The SPLC filed a Freedom of Information Act (FOIA) request with the U.S. Department of Homeland Security (DHS) and the U.S. Immigration and Customs Enforcement (ICE) agency after the death this week of Yulio Castro-Garrido, a 33-year-old Cuban immigrant who was detained at Stewart Detention Center in Lumpkin, Ga.
“Castro-Garrido’s death is tragic, but unfortunately not shocking,” said Lisa Graybill, deputy legal director at the SPLC. “DHS has a long and shameful track record of failing to protect the basic rights and safety of people in its custody. It provides inadequate medical care, as well as unsanitary and unsafe living conditions. Immigrants often wait days or weeks for basic medical attention, if they get it at all. Castro-Garrido’s death may well have been preventable, and we are seeking answers for the sake of every immigrant.”
Castro-Garrido’s death marks the second in less than a year at Stewart. He died three weeks after being diagnosed with pneumonia, according to media reports. Last May, Jean Jimenez-Joseph, a 27-year-old Panamanian man, committed suicide by hanging himself after he was placed in solitary confinement, according to ICE reports.
Last month, DHS’ Office of Inspector General expressed concern about “long waits for the provision of health care” at Stewart in an extensive report identifying problems that “undermine the protection of detainees’ rights, their humane treatment, and the provision of a safe and healthy environment.”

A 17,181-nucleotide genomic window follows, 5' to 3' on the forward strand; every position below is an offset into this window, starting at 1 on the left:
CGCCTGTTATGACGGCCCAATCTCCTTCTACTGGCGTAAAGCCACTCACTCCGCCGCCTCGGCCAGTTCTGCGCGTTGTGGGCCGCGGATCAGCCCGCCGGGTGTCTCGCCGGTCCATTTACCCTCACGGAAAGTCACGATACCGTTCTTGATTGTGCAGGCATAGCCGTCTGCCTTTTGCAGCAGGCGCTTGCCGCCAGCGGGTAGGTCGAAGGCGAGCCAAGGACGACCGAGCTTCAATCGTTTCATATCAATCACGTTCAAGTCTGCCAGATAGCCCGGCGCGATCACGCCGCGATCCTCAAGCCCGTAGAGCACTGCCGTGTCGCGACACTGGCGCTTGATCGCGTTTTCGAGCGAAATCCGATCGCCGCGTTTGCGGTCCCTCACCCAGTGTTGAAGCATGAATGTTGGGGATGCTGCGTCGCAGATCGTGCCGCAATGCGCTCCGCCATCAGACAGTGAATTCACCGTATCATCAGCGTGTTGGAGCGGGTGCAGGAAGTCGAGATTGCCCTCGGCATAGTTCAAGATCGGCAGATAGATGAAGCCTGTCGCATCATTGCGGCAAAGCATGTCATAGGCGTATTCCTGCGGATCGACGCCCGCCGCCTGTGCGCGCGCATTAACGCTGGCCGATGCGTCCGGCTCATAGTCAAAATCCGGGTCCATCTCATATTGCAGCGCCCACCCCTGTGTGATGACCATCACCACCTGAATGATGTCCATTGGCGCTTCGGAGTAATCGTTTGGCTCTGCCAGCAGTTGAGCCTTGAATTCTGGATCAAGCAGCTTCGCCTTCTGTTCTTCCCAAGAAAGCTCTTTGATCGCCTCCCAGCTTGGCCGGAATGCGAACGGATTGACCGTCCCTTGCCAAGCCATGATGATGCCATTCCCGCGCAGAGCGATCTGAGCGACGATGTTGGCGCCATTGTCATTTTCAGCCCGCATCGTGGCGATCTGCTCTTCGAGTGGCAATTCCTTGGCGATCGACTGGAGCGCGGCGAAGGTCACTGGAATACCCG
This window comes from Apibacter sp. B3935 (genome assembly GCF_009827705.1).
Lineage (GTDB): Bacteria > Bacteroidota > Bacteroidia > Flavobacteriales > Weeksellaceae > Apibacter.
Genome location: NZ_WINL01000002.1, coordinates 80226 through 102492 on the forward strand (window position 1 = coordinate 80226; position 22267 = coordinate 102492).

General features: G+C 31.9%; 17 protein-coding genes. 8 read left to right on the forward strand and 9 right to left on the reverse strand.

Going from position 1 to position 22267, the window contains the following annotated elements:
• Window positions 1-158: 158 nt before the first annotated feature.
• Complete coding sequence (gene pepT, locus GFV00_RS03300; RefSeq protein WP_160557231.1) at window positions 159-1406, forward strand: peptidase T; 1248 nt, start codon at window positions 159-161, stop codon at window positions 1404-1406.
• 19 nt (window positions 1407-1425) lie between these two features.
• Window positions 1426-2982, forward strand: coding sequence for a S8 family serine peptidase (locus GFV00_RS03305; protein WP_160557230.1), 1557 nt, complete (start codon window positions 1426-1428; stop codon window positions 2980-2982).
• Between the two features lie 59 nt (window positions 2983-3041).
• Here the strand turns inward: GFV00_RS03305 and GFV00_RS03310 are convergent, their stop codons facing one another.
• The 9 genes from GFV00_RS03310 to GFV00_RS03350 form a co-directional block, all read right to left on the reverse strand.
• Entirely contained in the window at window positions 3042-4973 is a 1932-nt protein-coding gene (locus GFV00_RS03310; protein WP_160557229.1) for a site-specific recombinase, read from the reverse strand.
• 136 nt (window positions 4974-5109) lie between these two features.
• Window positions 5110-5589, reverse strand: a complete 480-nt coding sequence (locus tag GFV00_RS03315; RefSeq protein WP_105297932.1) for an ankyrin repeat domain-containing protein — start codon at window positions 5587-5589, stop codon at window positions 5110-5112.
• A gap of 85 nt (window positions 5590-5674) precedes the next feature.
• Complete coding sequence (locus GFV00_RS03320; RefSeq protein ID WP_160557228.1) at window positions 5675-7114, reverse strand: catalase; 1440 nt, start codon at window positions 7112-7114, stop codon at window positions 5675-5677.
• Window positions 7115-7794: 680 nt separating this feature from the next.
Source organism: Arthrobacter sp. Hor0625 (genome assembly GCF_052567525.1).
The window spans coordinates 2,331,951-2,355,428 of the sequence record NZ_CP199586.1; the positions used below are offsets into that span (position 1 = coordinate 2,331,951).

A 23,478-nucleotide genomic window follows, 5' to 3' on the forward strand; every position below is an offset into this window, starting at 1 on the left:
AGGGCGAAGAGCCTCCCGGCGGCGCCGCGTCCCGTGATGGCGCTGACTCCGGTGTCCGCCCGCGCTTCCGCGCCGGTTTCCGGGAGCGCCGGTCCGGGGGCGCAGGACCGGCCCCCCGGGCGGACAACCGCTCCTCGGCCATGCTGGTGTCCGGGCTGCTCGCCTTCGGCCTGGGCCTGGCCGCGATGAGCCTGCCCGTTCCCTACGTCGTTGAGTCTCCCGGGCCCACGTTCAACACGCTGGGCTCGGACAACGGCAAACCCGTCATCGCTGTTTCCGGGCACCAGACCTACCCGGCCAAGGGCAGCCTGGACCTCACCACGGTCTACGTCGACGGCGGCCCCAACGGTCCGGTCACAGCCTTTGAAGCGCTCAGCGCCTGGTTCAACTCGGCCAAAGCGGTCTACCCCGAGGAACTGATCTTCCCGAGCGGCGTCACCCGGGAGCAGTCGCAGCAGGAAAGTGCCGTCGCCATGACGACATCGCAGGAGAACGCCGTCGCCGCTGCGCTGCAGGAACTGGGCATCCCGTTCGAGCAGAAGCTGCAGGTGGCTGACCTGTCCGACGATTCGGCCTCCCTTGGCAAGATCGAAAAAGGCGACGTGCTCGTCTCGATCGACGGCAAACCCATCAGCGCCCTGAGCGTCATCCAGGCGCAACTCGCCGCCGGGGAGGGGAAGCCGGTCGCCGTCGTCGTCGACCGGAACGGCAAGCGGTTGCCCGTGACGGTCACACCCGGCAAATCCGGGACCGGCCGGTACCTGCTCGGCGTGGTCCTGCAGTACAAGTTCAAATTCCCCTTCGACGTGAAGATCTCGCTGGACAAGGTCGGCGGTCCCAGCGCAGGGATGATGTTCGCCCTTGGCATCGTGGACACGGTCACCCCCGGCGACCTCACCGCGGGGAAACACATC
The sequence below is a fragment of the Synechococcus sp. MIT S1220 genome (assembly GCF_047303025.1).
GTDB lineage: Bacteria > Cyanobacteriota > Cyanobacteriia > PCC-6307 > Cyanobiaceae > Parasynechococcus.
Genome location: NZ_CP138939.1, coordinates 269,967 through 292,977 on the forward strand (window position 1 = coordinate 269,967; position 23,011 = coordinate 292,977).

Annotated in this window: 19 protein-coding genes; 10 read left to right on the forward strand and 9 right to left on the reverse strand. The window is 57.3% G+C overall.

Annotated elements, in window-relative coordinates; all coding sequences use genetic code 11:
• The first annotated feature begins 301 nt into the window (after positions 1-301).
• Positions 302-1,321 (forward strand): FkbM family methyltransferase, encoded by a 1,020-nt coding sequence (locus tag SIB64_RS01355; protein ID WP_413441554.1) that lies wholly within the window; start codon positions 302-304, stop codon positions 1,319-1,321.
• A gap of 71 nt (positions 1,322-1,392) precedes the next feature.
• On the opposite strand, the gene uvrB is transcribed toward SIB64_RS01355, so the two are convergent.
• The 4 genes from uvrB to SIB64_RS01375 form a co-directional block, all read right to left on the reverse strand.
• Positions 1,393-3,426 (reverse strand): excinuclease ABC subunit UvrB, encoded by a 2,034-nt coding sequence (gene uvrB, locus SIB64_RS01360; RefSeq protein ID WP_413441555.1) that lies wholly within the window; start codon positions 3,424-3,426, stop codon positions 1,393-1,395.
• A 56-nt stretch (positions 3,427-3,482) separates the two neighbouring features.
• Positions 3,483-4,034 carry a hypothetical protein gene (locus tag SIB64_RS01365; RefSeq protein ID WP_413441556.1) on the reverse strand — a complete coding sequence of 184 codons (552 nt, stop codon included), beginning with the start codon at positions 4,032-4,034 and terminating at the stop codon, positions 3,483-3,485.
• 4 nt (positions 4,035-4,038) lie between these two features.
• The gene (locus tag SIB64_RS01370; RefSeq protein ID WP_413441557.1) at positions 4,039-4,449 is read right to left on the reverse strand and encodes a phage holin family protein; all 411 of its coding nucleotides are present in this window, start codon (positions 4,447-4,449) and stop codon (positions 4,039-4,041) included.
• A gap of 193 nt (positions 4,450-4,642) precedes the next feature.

Weeks before Castro-Garrido’s death, a detainee at Stewart reported to lawyers with the SPLC’s Southeast Immigrant Freedom Initiative (SIFI) – which provides pro bono legal representation to detained immigrants in the southeastern United States – that when asked for medical treatment, nurses said the facility lacked the resources to provide doctor’s visits or antibiotics for all the people detained at the facility.
“DHS must stop detaining immigrants in remote facilities where it cannot ensure that basic health care services are met,” Graybill said. “People have died because DHS too frequently fails to act. We hope that shedding light on DHS’ actions in urgent medical situations will force the agency to improve medical treatment at detention facilities.”
The lack of medical treatment for another SPLC client detained at Stewart was detailed in several media reports.
In 2016, the SPLC released a report demonstrating that the immigrant detention system, particularly in the South, is rife with civil rights violations and poor conditions, highlighting DHS’ failure to protect the due process rights and ensure the safety of detainees.